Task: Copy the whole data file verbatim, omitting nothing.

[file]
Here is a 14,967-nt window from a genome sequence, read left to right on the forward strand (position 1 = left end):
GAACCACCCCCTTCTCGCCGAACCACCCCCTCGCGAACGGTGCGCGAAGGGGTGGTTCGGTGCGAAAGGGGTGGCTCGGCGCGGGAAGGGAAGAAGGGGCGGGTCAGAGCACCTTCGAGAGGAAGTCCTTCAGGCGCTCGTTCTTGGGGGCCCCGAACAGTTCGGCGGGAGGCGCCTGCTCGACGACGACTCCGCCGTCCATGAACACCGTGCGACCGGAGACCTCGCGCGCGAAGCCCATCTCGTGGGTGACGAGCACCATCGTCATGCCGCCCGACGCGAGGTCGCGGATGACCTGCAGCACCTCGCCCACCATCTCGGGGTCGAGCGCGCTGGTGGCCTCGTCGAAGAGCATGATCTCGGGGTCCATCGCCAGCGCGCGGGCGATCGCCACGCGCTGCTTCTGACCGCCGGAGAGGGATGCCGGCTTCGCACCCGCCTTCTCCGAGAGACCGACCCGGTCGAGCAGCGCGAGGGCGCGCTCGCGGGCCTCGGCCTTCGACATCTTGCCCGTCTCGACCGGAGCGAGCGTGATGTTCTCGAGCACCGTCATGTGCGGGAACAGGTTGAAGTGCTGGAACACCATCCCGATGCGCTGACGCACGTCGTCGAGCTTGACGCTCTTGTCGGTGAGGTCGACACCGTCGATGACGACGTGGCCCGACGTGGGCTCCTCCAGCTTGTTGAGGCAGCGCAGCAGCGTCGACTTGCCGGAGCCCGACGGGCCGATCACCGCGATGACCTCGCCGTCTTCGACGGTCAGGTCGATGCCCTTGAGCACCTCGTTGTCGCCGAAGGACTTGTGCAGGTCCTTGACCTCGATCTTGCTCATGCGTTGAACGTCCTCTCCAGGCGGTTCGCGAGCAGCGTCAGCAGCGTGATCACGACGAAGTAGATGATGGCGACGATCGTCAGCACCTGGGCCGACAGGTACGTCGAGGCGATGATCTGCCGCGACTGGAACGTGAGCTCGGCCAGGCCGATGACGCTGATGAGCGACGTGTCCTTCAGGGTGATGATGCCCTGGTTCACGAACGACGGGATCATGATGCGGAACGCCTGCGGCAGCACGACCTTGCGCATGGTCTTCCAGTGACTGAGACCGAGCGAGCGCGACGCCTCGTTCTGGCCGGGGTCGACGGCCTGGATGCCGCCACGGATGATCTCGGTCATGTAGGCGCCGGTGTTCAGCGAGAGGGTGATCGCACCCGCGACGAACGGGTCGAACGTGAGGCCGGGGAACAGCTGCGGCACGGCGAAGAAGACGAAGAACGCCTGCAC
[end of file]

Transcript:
Here is a 14,967-nt window from a genome sequence, read left to right on the forward strand (position 1 = left end):
GAACCACCCCCTTCTCGCCGAACCACCCCCTCGCGAACGGTGCGCGAAGGGGTGGTTCGGTGCGAAAGGGGTGGCTCGGCGCGGGAAGGGAAGAAGGGGCGGGTCAGAGCACCTTCGAGAGGAAGTCCTTCAGGCGCTCGTTCTTGGGGGCCCCGAACAGTTCGGCGGGAGGCGCCTGCTCGACGACGACTCCGCCGTCCATGAACACCGTGCGACCGGAGACCTCGCGCGCGAAGCCCATCTCGTGGGTGACGAGCACCATCGTCATGCCGCCCGACGCGAGGTCGCGGATGACCTGCAGCACCTCGCCCACCATCTCGGGGTCGAGCGCGCTGGTGGCCTCGTCGAAGAGCATGATCTCGGGGTCCATCGCCAGCGCGCGGGCGATCGCCACGCGCTGCTTCTGACCGCCGGAGAGGGATGCCGGCTTCGCACCCGCCTTCTCCGAGAGACCGACCCGGTCGAGCAGCGCGAGGGCGCGCTCGCGGGCCTCGGCCTTCGACATCTTGCCCGTCTCGACCGGAGCGAGCGTGATGTTCTCGAGCACCGTCATGTGCGGGAACAGGTTGAAGTGCTGGAACACCATCCCGATGCGCTGACGCACGTCGTCGAGCTTGACGCTCTTGTCGGTGAGGTCGACACCGTCGATGACGACGTGGCCCGACGTGGGCTCCTCCAGCTTGTTGAGGCAGCGCAGCAGCGTCGACTTGCCGGAGCCCGACGGGCCGATCACCGCGATGACCTCGCCGTCTTCGACGGTCAGGTCGATGCCCTTGAGCACCTCGTTGTCGCCGAAGGACTTGTGCAGGTCCTTGACCTCGATCTTGCTCATGCGTTGAACGTCCTCTCCAGGCGGTTCGCGAGCAGCGTCAGCAGCGTGATCACGACGAAGTAGATGATGGCGACGATCGTCAGCACCTGGGCCGACAGGTACGTCGAGGCGATGATCTGCCGCGACTGGAACGTGAGCTCGGCCAGGCCGATGACGCTGATGAGCGACGTGTCCTTCAGGGTGATGATGCCCTGGTTCACGAACGACGGGATCATGATGCGGAACGCCTGCGGCAGCACGACCTTGCGCATGGTCTTCCAGTGACTGAGACCGAGCGAGCGCGACGCCTCGTTCTGGCCGGGGTCGACGGCCTGGATGCCGCCACGGATGATCTCGGTCATGTAGGCGCCGGTGTTCAGCGAGAGGGTGATCGCACCCGCGACGAACGGGTCGAACGTGAGGCCGGGGAACAGCTGCGGCACGGCGAAGAAGACGAAGAACGCCTGCAC